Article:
United States: California Supreme Court Clarifies When An Arbitration Award May Be Corrected

Last Updated: February 6 2015
Article by Richard H. Rahm and Stephanie Lee

On January 29, 2015, the California Supreme Court issued a decision clarifying the circumstances under which an arbitrator's award may be corrected.  In Richey v. Autonation, Inc., No. BC408319 (Cal. Jan. 29, 2015), the court examined an arbitrator's award and concluded that, although the arbitrator may have committed error in applying the defendants' proffered "honest belief" defense (a defense not provisioned under California law) the plaintiff was nevertheless afforded his statutory rights.  The court explained that, because the arbitrator determined the plaintiff's employment was terminated for violating his employer's policy prohibiting outside employment while on medical leave, the plaintiff was not prejudiced by the arbitrator's arguably misplaced application of the honest belief defense. 

Factual Summary

The plaintiff began working for defendant Power Toyota Cerritos in 2004.  Upon hire, the plaintiff signed an agreement requiring that any employment dispute be settled by arbitration.  Also upon hire, the plaintiff received an employment manual prohibiting outside employment while on a medical leave.

Around October 2007, while the plaintiff was still employed full time by the defendant, he began laying the groundwork for the February 2008 opening of his restaurant.  His supervisors at the defendant took notice of his slipping performance and attendance, and met with him in February 2008 to discuss the need for improvement.

On March 10, 2008, the plaintiff injured his back at home, resulting in his physician declaring him medically unable to work.  On March 28, 2008, the plaintiff sought and received a medical leave under the California Family Rights Act (CFRA) and the federal Family and Medical Leave Act (FMLA) from the defendant.  The defendant also granted subsequent requests by the plaintiff to extend his leave.    

On April 11, 2008, the plaintiff's supervisor sent him a letter reminding him of the defendant's policy that employees were not to pursue outside employment while on medical leave and that he should call if he had questions.  The plaintiff ignored this letter.  On April 18, 2008, the defendant sent an employee to observe the plaintiff's restaurant.  The employee testified observing plaintiff sweep, bend and deploy a hammer.  

The defendant terminated the plaintiff's employment on May 1, 2008, 27 days prior to the expiration of his medical leave.  In its termination letter, the defendant explained that its decision was based on the plaintiff engaging in outside employment while on medical leave in violation of company policy.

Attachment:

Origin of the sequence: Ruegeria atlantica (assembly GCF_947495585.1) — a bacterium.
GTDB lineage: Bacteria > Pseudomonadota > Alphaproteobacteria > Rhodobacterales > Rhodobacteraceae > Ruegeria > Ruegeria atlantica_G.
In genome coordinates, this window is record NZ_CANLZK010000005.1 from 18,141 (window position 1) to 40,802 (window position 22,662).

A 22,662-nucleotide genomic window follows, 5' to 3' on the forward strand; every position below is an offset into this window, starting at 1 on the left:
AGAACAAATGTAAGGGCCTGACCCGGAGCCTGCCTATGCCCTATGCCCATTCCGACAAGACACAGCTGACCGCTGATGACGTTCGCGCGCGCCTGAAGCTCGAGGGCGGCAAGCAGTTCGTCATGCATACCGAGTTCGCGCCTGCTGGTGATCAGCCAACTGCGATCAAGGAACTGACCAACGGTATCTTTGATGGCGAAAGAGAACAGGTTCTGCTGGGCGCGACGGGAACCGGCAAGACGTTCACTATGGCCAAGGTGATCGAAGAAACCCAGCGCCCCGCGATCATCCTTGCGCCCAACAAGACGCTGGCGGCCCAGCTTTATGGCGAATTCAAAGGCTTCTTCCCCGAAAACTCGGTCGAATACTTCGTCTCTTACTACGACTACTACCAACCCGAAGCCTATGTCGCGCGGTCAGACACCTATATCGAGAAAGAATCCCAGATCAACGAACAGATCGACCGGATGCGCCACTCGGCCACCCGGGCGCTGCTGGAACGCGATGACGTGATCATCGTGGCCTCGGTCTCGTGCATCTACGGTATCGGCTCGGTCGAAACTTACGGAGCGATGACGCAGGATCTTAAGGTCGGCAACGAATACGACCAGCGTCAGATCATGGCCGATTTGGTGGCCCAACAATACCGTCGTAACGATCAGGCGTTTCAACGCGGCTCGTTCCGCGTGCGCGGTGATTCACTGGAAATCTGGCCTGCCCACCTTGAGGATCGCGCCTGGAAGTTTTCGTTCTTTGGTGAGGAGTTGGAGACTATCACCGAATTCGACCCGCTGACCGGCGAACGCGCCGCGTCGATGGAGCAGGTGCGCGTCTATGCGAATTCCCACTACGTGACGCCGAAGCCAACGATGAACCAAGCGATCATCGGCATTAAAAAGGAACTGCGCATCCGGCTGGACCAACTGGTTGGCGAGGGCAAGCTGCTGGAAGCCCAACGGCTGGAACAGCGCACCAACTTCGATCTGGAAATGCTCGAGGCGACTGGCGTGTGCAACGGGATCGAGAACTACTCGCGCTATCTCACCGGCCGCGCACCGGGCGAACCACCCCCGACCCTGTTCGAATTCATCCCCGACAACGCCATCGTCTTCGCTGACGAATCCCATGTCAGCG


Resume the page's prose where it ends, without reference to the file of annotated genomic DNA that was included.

The plaintiff subsequently filed a lawsuit in the Superior Court of California, Los Angeles County alleging multiple claims under the California Fair Employment and Housing Act (FEHA) and the CFRA.  The trial court granted the defendants' motion to compel arbitration. 

After an 11-day hearing, the arbitrator rejected each of the plaintiff's contentions in a 19-page order.  The arbitrator framed the issue as:  "whether the law provides a protective shell over [the plaintiff] that bars his termination until he is cleared to return to work by his physician, or does the law allow an employer to let an employee go, while on approved leave, for other non-discriminatory reasons?"  The arbitrator concluded that "case law . . . allows [the defendant] to terminate [the plaintiff] if it has an 'honest' belief that he is abusing his medical leave and/or is not telling the company the truth about his outside employment."  The arbitrator also found that "the weight of the evidence is overwhelming that [the defendant] fired [the plaintiff] for non-discriminatory reasons.  His medical leave does not protect [him] from smart decisions, or bad ones, made by [the defendant], so long as the basis for the decision is legally proper." 

The plaintiff sought to vacate the arbitrator's award in part, asserting that the arbitrator committed reversible legal error because he exceeded his powers when he accepted the defendants' honest belief defense.  The trial court denied the plaintiff's motion, which the appellate court reversed.